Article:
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Hurricane Sandy Sinks HMS Bounty

Name Crew of the HMS Bounty
Date of Rescue 10/29/2012
Saved By USCG District 5
Lives Saved 14

From the

On October 29th, 2012 at 0056z the COSPAS-SARSAT system detected a 406 MHz Emergency Position Indicating Radio Beacon (EPIRB) 207 miles east of Wilmington, NC. The Tall ship HMS Bounty with 16 people on board was caught in Hurricane Sandy.

The ship's Captain and 2 crew members were washed overboard by high seas. The remaining 13 crew members donned survival suits, and abandoned ship into 2 canopied life rafts. One of the 3 crewmen swept overboard was recovered by the crew in the life rafts. The ship's owner contacted the Coast Guard when he lost communications with the HMS Bounty on October 28th.

The HMS Bounty's EPIRB automatically activated when the vessel sank. Coast Guard District 5 Rescue Coordination Center (CGD5) received the SARSAT alert and correlated it to the owner's report of loss of communications. CGD5 launched a C-130 Hercules aircraft from Elizabeth City, NC to the SARSAT position. The C-130 arrived on scene and established contact with the HMS Bounty's crew. When the weather cleared, CGD5 dispatched a MH-60 Jayhawk helicopter that arrived on scene October 29th at 1030z and hoisted five people to safety. A second MH-60 was launched later that day and rescued nine people. The Coast Guard recovered the remaining crew member who was later pronounced dead at the hospital. The search for the Captain was suspended after 4 days.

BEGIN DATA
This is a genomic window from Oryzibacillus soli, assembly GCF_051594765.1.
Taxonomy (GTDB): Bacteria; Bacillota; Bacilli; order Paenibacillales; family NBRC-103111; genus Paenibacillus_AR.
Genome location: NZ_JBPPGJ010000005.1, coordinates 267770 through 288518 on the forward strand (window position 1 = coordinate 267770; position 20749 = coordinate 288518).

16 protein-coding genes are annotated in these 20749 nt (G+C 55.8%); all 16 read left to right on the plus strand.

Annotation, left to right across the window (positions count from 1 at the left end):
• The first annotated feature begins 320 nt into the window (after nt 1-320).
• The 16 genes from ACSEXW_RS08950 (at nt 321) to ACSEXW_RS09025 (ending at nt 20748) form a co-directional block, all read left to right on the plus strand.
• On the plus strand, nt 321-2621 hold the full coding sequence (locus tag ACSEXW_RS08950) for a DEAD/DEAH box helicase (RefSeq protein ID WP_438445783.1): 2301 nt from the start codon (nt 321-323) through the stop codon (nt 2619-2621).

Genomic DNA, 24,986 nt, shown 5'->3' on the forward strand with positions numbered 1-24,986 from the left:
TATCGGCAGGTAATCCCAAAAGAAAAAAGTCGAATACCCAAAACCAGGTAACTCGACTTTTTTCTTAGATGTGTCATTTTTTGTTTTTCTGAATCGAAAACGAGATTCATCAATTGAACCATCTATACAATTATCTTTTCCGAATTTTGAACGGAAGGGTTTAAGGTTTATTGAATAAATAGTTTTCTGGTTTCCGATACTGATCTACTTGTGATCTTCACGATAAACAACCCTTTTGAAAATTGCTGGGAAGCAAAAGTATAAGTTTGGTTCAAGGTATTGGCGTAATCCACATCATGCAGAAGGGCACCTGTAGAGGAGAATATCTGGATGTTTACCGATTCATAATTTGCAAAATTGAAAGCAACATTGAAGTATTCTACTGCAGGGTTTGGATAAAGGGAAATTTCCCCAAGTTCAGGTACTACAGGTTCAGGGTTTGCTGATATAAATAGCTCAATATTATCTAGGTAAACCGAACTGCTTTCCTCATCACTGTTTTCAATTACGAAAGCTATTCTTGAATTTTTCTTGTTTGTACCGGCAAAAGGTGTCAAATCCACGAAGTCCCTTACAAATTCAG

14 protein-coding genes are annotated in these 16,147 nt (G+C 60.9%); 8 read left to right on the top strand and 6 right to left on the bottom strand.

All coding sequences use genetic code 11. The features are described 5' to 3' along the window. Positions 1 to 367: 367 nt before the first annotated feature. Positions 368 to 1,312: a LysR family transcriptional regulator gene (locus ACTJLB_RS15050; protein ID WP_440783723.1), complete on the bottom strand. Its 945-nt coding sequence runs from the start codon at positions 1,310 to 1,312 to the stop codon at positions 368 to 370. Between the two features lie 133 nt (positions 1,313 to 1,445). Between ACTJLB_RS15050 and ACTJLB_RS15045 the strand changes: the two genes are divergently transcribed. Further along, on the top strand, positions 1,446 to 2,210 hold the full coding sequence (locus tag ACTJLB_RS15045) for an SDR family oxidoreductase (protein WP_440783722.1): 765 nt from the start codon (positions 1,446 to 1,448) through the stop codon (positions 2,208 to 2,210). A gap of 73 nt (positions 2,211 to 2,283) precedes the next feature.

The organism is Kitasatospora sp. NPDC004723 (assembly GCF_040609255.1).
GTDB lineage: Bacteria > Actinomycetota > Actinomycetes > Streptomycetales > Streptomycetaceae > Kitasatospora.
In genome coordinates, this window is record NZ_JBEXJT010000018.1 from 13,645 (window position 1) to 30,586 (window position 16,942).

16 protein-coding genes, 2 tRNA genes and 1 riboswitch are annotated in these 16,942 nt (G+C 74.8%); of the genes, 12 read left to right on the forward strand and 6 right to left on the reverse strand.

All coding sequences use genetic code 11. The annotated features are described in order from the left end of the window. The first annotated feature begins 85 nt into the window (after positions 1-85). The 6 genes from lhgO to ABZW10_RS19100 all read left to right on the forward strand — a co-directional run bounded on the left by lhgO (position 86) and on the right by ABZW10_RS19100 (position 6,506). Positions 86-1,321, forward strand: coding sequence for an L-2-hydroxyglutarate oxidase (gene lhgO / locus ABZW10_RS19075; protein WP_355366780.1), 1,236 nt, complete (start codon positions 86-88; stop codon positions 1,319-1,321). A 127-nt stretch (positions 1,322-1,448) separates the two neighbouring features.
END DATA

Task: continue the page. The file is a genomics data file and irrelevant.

More on the HMS Bounty:

News Stories:

ABC News - Interview with Survivors


Posted a little over year later 2013 after hurricane Sandy:
"Just wanted to say, as one of the BOUNTY survivors, I was pleased that the ACR EPIRB did its job. It's being carried around by another
survivor as her good luck charm- she took it with her when she was
picked up, and it's been at a couple of reunions. I had a ACR PLB in
my name, but it was in a ditch bag that didn't get saved and wasn't actuated.
I've now gotten another PLB for myself- I hope I never have to use it, but if I do, then it'll be a backup to the boat's EPIRB".
Doug Faunt